Taxi chiefs report council to Ombudsman over ‘ludicrous’ handling of advertising blunder
TAXI chiefs have this week reported Fenland District Council to the Local Government Ombudsman after attacking their handling of an advertising blunder as “ludicrous”.
This newspaper revealed last month that Fenland District Council’s failure to advertise increases in vehicle and operator licence fees could see the district’s taxi and private hire drivers share a �100,000 windfall.
Some drivers could be owed more than �400 in compensation but the council has asked all claimants to provide receipts, licences, applications and log books - some of which date back six years.
A council spokesman said FDC had to ensure they had evidence to support any claim and that they were doing “all we can to finalise the claims as soon as possible”.
But Bryan Roland, General Secretary of the National Private Hire Association (NPHA), said: “Among the things the council has asked for is a copy of the original licence application for the correct year. If you fill in an application then you hand it in don’t you? How’s anybody going to have that?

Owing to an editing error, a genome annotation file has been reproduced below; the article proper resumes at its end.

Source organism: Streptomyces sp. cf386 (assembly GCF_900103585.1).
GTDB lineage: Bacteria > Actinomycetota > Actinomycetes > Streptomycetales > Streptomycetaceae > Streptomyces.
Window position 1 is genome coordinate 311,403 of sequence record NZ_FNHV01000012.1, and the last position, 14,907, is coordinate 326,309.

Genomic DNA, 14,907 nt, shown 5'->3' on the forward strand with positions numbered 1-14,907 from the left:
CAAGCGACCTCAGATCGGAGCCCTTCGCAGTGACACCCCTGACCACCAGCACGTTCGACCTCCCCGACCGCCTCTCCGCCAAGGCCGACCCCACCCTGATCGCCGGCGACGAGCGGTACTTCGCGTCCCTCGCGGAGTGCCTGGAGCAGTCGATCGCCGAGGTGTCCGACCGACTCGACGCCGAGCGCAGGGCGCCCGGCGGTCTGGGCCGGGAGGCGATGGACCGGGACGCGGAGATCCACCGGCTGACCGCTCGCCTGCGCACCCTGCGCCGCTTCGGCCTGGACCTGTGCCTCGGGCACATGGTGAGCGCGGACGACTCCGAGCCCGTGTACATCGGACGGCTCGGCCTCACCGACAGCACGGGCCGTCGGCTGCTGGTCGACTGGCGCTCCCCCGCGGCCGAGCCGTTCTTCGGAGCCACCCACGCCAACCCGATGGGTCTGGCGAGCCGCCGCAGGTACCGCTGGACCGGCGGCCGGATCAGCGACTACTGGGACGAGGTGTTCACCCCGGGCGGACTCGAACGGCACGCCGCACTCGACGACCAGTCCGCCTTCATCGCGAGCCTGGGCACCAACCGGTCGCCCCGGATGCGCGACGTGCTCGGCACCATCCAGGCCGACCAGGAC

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“This has been going on for months now. The council has still not advertised the fees so they are still breaking the law.
“I’m taking it to the Ombudsman this week. We will do this on the request of our members and on the basis that this is just ludicrous.”
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A 35-year-old law means councils must advertise rises in “at least one local newspaper” if the licence fee exceeds �25. The current cost of a vehicle licence in Fenland is �115.
The council has failed to advertise licence hikes in more than a decade but, under the statute, drivers are entitled to compensation for the fees paid in the last six years.
Councillor Dave Patrick, Chairman of Wisbech and District Taxi Drivers’ Association, said the council should already have the documents they have asked for on file.
He said: “I believe that the council are doing everything they can to avoid having to make the payments.
“I’ve got better things to do than run around fighting taxi issues with the council every five minutes - there’s people in my constituency that I could be looking after.”
The council spokesman said there was “no question” of FDC trying to avoid payments and that they were disappointed that the NPHA had gone to the Ombudsman.
The spokesman added: “The fees will be advertised in a local newspaper next week.”